On the road again

Willie Nelson may sing about how he “just can’t wait to get on the road again”, but thankfully for me, the wait is over and has been since Saturday.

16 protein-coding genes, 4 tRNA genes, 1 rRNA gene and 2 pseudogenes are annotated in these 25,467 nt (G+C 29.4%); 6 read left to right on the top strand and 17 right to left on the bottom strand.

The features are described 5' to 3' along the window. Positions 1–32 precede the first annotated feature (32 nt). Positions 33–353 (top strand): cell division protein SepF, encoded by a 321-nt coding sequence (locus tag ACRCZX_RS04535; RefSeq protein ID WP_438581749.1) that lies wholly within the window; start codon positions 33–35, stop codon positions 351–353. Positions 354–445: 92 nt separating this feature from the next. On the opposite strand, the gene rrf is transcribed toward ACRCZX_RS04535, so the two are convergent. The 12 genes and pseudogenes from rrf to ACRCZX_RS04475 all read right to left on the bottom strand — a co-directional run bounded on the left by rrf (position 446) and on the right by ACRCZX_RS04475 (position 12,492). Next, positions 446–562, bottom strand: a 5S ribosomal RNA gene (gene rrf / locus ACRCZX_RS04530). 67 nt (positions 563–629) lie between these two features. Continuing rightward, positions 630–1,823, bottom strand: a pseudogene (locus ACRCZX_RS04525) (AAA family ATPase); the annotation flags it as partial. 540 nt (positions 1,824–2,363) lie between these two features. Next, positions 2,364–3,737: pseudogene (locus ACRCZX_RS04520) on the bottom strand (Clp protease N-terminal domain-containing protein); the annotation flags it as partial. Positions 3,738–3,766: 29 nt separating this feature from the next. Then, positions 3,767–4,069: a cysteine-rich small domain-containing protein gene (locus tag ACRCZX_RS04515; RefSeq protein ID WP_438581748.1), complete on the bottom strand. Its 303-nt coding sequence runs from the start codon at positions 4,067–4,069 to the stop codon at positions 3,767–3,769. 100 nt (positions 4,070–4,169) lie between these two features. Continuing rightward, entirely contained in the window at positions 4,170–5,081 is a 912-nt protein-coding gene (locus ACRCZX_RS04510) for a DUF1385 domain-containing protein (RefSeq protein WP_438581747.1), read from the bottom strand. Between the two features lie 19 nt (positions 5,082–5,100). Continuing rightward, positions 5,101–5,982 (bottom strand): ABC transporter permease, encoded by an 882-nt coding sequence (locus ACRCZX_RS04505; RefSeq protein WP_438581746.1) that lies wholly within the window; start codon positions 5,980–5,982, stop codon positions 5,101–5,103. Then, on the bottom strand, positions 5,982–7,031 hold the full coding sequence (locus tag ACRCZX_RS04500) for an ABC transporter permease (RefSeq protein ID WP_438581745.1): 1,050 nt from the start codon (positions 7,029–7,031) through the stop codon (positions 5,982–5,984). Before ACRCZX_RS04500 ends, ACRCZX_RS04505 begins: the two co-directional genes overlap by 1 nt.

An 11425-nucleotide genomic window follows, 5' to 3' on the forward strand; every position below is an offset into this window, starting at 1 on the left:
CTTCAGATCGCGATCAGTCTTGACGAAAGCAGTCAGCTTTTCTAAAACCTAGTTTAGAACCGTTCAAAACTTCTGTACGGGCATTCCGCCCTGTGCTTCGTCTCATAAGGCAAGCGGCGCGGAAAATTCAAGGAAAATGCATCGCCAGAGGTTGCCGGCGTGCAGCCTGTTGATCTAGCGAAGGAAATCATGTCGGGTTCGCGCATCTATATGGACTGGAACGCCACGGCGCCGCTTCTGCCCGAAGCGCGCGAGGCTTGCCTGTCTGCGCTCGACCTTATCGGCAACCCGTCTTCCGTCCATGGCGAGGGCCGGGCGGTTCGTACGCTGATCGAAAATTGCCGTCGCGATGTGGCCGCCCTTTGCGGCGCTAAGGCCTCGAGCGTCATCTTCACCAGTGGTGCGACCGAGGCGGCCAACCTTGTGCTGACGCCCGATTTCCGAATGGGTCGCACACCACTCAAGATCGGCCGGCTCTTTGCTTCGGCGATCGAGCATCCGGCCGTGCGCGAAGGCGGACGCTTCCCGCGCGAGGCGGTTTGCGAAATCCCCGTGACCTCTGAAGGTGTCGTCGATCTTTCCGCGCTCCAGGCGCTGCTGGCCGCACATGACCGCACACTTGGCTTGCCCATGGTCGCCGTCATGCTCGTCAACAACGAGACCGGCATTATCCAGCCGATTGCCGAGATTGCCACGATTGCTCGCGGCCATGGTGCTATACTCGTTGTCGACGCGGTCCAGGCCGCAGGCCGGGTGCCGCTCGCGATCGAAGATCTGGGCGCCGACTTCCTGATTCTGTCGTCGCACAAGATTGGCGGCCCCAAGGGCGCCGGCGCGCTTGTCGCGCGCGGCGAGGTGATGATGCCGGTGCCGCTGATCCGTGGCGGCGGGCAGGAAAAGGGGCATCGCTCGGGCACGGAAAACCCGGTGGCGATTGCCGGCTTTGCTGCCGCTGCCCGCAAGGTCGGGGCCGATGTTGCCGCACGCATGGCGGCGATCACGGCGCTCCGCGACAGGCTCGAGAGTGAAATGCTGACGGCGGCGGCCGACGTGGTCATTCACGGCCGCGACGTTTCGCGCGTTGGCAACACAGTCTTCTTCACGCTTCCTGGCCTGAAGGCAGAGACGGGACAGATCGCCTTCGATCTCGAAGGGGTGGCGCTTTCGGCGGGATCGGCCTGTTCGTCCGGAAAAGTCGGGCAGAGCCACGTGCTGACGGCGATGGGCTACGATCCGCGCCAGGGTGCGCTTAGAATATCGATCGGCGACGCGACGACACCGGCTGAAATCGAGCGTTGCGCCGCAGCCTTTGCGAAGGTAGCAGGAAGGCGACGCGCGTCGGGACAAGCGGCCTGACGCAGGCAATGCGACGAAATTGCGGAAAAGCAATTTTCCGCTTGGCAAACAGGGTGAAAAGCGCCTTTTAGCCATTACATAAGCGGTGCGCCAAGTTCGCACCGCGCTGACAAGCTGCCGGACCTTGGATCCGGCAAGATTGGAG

I picked up my new (used) car from Barrack Heights near Shellharbour on Saturday afternoon, a day which I can only describe as long. It’s probably a good thing that calendar days change without regard for whether a person has slept, as a calendar based on my sleep cycle would be quite difficult to use. I woke up on Friday around 11:30am and was awake for the remainder of that day. Between midnight and 5am on Saturday I did a number of things including preparing something to listen to during my journey to Barrack Heights…my original plan was to put a few podcasts and a handful of songs on an MP3 CD, but that plan had to be scrapped when I noticed that my portable CD player doesn’t work. I then switched to plan B, prepare four playlists of approximately forty-five minutes duration each and record them to tape. This plan also failed as I discovered after recording Side A.